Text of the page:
The Logitech UE 9000 has a built-in rechargeable battery, good for up to 20 hours of wired listening in active (noise canceling) mode, or up to 10 hours in wireless mode.
Written by Jude Mansilla
Since its release, the Sony MDR-1RBT (this headphone's higher-end predecessor) has been--by a margin--my go-to over-ear Bluetooth headphone. When I found out Sony was releasing a smaller, lighter, more affordable sibling this year, my ears definitely perked up. Would it sound as good? Would it have the standard-setting microphone of its sibling? Would it be as comfortable? I've now been using it for a while, and here are the answers.
The new Sony MDR-10RBT has a sound signature that approaches its larger sibling, but doesn't quite reach it. Like the MDR-1RBT, the MDR-10RBT has some bass emphasis, but its bass isn't quite as taut as the more veteran sibling's. Overall, the MDR-10RBT's tonal balance is thicker than the MDR-1RBT, and its ability to resolve details is not quite as good. Still, though, the MDR-1RBT set a high bar for any Bluetooth headphone, in my opinion, so this isn't faint praise for the MDR-10RBT. And this newer Sony wireless headphone is still among the better sounding Bluetooth over-ears in a segment that's getting more and more crowded.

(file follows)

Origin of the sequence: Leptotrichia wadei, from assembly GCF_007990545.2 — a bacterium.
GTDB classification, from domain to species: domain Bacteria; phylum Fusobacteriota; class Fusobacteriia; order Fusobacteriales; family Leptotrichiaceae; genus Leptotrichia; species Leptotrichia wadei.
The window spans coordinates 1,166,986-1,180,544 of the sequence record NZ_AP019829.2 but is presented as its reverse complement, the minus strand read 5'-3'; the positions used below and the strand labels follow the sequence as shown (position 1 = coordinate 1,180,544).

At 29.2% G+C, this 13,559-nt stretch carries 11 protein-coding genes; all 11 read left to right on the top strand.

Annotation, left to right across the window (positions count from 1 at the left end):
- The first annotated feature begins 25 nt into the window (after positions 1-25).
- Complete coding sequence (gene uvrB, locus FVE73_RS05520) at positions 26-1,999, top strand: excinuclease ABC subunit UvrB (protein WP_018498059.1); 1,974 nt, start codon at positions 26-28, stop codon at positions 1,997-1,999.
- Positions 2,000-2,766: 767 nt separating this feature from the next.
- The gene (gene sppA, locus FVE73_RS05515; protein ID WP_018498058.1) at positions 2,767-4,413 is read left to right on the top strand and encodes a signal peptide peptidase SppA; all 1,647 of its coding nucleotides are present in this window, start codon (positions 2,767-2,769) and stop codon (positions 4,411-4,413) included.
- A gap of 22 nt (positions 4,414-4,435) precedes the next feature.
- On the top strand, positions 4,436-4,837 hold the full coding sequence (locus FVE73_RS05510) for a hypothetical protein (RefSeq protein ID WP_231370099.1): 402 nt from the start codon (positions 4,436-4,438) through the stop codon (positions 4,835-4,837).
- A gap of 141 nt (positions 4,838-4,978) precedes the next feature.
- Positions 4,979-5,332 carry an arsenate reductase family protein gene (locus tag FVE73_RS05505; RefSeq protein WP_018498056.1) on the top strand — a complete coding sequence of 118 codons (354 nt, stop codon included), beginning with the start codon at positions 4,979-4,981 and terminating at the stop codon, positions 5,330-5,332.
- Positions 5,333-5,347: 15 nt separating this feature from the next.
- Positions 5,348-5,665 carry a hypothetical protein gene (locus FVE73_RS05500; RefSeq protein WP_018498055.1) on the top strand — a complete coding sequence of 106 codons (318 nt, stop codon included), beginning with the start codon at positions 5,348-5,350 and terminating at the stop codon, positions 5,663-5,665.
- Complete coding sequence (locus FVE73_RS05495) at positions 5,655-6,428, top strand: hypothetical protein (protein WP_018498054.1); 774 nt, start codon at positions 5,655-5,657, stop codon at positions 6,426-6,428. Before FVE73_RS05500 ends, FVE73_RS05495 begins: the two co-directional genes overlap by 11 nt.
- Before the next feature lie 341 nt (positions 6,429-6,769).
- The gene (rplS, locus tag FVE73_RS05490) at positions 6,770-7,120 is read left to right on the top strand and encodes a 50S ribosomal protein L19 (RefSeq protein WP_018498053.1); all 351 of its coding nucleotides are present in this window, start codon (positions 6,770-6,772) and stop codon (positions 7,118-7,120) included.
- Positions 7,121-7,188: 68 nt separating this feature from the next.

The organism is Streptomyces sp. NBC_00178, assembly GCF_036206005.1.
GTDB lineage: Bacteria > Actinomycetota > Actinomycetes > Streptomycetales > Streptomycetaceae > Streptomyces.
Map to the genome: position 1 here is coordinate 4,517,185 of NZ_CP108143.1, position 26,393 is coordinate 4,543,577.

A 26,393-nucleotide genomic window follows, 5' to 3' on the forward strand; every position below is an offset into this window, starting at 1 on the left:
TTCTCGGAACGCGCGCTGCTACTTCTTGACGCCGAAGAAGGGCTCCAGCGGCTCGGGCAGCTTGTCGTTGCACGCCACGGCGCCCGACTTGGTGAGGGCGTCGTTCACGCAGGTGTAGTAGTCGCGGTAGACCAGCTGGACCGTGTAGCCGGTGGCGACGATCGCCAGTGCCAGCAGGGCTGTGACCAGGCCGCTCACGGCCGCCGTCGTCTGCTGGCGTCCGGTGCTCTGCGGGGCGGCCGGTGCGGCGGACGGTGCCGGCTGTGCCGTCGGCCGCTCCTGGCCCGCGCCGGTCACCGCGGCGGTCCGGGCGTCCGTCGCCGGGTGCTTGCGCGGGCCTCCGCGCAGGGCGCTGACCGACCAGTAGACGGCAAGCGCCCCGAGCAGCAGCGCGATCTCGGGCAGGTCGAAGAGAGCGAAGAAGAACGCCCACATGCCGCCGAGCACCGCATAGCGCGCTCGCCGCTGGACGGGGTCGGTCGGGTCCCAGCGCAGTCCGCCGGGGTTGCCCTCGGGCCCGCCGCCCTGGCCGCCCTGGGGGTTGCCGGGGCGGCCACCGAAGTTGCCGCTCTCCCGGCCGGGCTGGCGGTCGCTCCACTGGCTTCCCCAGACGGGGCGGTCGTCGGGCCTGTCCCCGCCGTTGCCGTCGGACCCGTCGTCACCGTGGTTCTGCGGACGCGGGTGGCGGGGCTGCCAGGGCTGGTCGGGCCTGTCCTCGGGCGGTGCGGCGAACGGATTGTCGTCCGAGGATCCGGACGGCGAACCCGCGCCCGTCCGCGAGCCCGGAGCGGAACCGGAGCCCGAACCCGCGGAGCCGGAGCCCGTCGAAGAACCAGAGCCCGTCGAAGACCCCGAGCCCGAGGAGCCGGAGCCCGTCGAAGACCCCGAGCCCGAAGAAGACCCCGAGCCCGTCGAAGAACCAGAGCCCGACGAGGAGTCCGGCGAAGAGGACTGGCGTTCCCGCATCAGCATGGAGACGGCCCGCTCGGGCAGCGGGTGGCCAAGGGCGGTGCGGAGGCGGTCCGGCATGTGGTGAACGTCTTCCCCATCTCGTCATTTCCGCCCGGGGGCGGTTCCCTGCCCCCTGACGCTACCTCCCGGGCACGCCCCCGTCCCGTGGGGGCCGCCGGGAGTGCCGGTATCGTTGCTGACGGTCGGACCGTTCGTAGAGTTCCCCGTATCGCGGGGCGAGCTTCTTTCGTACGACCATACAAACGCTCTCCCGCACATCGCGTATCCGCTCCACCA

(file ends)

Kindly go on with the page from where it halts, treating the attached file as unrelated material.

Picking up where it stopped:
As for the MDR-10RBT's microphone: it's good. It's clear. I haven't had any complaints from people I talk to on it. As with its headphone sound signature, the MDR-10RBT's microphone is not at the level of its big sibling; but, in terms of the clarity of the user's voice for phone calls, it's in very good standing versus all of the other Bluetooth over-ears I've used (except the Sony MDR-1RBT, whose microphone is the best I've so far used).
Compared to the MDR-1RBT, the MDR-10RBT holds up well, in terms of comfort. No, it is not the wireless cloud of comfort that the MDR-1RBT is (no doubt helped along by the MDR-1RBT's wider headband and larger earpieces); but the MDR-10RBT comes far closer than I'd have expected from a headphone this small. It is one of the most comfortable Bluetooth over-ear headphones I've used, and easily the most comfortable I've used in its size range.
With a rated 17 hours of use per charge, the MDR-10RBT's battery life is very good. I also found its range good--long enough that I don't worry about wandering away from my phone while wearing it.
My only big criticism of the MDR-10RBT is the lack of a dedicated call button. As an iPhone user, I use the MDR-1RBT's dedicated call button to initiate Siri for all of the cool things that Siri can do (including voice dialing and message dictation). With the MDR-10RBT, I'm left to initiate all of those things from the handset, because it's hybrid call/play button will not initiate Siri or hands-free calling with my iPhone 5S.
With the Sony MDR-10RBT, Sony has a lighter, more compact wireless headphone that's very easy to recommend.